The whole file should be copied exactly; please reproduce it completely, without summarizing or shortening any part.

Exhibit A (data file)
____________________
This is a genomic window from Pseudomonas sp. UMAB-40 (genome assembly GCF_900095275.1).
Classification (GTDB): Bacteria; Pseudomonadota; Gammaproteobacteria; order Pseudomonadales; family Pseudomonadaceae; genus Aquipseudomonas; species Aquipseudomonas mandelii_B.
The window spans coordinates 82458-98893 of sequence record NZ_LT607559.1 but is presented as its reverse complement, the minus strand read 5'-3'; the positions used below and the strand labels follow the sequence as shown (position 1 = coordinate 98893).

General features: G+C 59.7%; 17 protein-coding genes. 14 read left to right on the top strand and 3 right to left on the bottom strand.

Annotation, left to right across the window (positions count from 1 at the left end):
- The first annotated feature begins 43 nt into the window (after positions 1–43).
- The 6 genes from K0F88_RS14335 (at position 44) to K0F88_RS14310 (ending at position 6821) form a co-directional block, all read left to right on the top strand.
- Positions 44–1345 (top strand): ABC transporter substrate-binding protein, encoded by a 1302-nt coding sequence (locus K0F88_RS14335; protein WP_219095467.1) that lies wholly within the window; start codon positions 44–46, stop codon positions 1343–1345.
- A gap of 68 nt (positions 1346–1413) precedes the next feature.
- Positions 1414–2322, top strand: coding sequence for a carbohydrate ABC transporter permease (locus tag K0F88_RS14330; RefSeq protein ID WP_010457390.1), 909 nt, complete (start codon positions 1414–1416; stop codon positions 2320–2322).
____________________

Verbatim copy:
This is a genomic window from Pseudomonas sp. UMAB-40 (genome assembly GCF_900095275.1).
Classification (GTDB): Bacteria; Pseudomonadota; Gammaproteobacteria; order Pseudomonadales; family Pseudomonadaceae; genus Aquipseudomonas; species Aquipseudomonas mandelii_B.
The window spans coordinates 82458-98893 of sequence record NZ_LT607559.1 but is presented as its reverse complement, the minus strand read 5'-3'; the positions used below and the strand labels follow the sequence as shown (position 1 = coordinate 98893).

General features: G+C 59.7%; 17 protein-coding genes. 14 read left to right on the top strand and 3 right to left on the bottom strand.

Annotation, left to right across the window (positions count from 1 at the left end):
- The first annotated feature begins 43 nt into the window (after positions 1–43).
- The 6 genes from K0F88_RS14335 (at position 44) to K0F88_RS14310 (ending at position 6821) form a co-directional block, all read left to right on the top strand.
- Positions 44–1345 (top strand): ABC transporter substrate-binding protein, encoded by a 1302-nt coding sequence (locus K0F88_RS14335; protein WP_219095467.1) that lies wholly within the window; start codon positions 44–46, stop codon positions 1343–1345.
- A gap of 68 nt (positions 1346–1413) precedes the next feature.
- Positions 1414–2322, top strand: coding sequence for a carbohydrate ABC transporter permease (locus tag K0F88_RS14330; RefSeq protein ID WP_010457390.1), 909 nt, complete (start codon positions 1414–1416; stop codon positions 2320–2322).